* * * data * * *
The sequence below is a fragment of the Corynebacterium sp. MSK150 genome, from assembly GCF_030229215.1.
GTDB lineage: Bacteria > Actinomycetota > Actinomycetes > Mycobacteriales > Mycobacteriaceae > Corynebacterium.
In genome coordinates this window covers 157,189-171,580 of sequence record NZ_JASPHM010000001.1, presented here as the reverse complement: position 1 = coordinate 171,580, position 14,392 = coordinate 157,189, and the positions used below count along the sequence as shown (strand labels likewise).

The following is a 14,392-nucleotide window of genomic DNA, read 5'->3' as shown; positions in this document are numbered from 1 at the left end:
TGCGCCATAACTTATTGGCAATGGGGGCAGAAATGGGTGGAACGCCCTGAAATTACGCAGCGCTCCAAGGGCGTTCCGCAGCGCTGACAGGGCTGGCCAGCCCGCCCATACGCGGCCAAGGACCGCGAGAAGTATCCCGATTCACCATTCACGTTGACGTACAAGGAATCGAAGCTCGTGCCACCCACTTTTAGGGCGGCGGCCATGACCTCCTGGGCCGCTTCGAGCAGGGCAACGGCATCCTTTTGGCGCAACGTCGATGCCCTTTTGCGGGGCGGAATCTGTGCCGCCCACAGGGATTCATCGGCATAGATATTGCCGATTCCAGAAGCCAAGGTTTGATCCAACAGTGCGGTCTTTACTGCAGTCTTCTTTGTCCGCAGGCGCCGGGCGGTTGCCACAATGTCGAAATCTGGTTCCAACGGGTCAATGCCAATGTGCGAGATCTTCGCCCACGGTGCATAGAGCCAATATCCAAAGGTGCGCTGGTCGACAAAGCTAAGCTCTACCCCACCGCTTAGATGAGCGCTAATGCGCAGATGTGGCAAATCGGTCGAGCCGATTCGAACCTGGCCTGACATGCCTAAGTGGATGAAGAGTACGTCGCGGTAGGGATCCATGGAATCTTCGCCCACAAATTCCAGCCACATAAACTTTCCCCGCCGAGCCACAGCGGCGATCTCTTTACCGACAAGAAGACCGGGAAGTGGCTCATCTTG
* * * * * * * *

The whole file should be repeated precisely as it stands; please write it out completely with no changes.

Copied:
The sequence below is a fragment of the Corynebacterium sp. MSK150 genome, from assembly GCF_030229215.1.
GTDB lineage: Bacteria > Actinomycetota > Actinomycetes > Mycobacteriales > Mycobacteriaceae > Corynebacterium.
In genome coordinates this window covers 157,189-171,580 of sequence record NZ_JASPHM010000001.1, presented here as the reverse complement: position 1 = coordinate 171,580, position 14,392 = coordinate 157,189, and the positions used below count along the sequence as shown (strand labels likewise).

The following is a 14,392-nucleotide window of genomic DNA, read 5'->3' as shown; positions in this document are numbered from 1 at the left end:
TGCGCCATAACTTATTGGCAATGGGGGCAGAAATGGGTGGAACGCCCTGAAATTACGCAGCGCTCCAAGGGCGTTCCGCAGCGCTGACAGGGCTGGCCAGCCCGCCCATACGCGGCCAAGGACCGCGAGAAGTATCCCGATTCACCATTCACGTTGACGTACAAGGAATCGAAGCTCGTGCCACCCACTTTTAGGGCGGCGGCCATGACCTCCTGGGCCGCTTCGAGCAGGGCAACGGCATCCTTTTGGCGCAACGTCGATGCCCTTTTGCGGGGCGGAATCTGTGCCGCCCACAGGGATTCATCGGCATAGATATTGCCGATTCCAGAAGCCAAGGTTTGATCCAACAGTGCGGTCTTTACTGCAGTCTTCTTTGTCCGCAGGCGCCGGGCGGTTGCCACAATGTCGAAATCTGGTTCCAACGGGTCAATGCCAATGTGCGAGATCTTCGCCCACGGTGCATAGAGCCAATATCCAAAGGTGCGCTGGTCGACAAAGCTAAGCTCTACCCCACCGCTTAGATGAGCGCTAATGCGCAGATGTGGCAAATCGGTCGAGCCGATTCGAACCTGGCCTGACATGCCTAAGTGGATGAAGAGTACGTCGCGGTAGGGATCCATGGAATCTTCGCCCACAAATTCCAGCCACATAAACTTTCCCCGCCGAGCCACAGCGGCGATCTCTTTACCGACAAGAAGACCGGGAAGTGGCTCATCTTG